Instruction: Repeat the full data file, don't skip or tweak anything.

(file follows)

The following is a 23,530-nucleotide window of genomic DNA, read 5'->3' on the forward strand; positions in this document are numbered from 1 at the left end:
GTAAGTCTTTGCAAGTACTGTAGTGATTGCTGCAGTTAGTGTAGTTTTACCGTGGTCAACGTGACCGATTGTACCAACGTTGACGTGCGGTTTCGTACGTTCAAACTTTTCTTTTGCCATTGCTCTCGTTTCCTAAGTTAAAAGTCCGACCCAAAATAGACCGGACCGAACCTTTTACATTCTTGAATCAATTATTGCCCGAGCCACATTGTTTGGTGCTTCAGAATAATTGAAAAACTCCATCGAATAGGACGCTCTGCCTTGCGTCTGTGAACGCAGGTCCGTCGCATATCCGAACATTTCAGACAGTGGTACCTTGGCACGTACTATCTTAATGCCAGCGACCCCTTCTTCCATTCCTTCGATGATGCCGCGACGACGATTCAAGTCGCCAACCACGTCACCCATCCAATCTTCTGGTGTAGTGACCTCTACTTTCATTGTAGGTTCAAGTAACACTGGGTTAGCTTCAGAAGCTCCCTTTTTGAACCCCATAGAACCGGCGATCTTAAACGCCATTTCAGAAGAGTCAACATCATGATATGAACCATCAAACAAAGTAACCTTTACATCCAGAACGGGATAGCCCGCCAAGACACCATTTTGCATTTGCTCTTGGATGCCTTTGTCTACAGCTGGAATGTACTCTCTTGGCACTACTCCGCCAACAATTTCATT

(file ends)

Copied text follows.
The following is a 23,530-nucleotide window of genomic DNA, read 5'->3' on the forward strand; positions in this document are numbered from 1 at the left end:
GTAAGTCTTTGCAAGTACTGTAGTGATTGCTGCAGTTAGTGTAGTTTTACCGTGGTCAACGTGACCGATTGTACCAACGTTGACGTGCGGTTTCGTACGTTCAAACTTTTCTTTTGCCATTGCTCTCGTTTCCTAAGTTAAAAGTCCGACCCAAAATAGACCGGACCGAACCTTTTACATTCTTGAATCAATTATTGCCCGAGCCACATTGTTTGGTGCTTCAGAATAATTGAAAAACTCCATCGAATAGGACGCTCTGCCTTGCGTCTGTGAACGCAGGTCCGTCGCATATCCGAACATTTCAGACAGTGGTACCTTGGCACGTACTATCTTAATGCCAGCGACCCCTTCTTCCATTCCTTCGATGATGCCGCGACGACGATTCAAGTCGCCAACCACGTCACCCATCCAATCTTCTGGTGTAGTGACCTCTACTTTCATTGTAGGTTCAAGTAACACTGGGTTAGCTTCAGAAGCTCCCTTTTTGAACCCCATAGAACCGGCGATCTTAAACGCCATTTCAGAAGAGTCAACATCATGATATGAACCATCAAACAAAGTAACCTTTACATCCAGAACGGGATAGCCCGCCAAGACACCATTTTGCATTTGCTCTTGGATGCCTTTGTCTACAGCTGGAATGTACTCTCTTGGCACTACTCCGCCAACAATTTCATT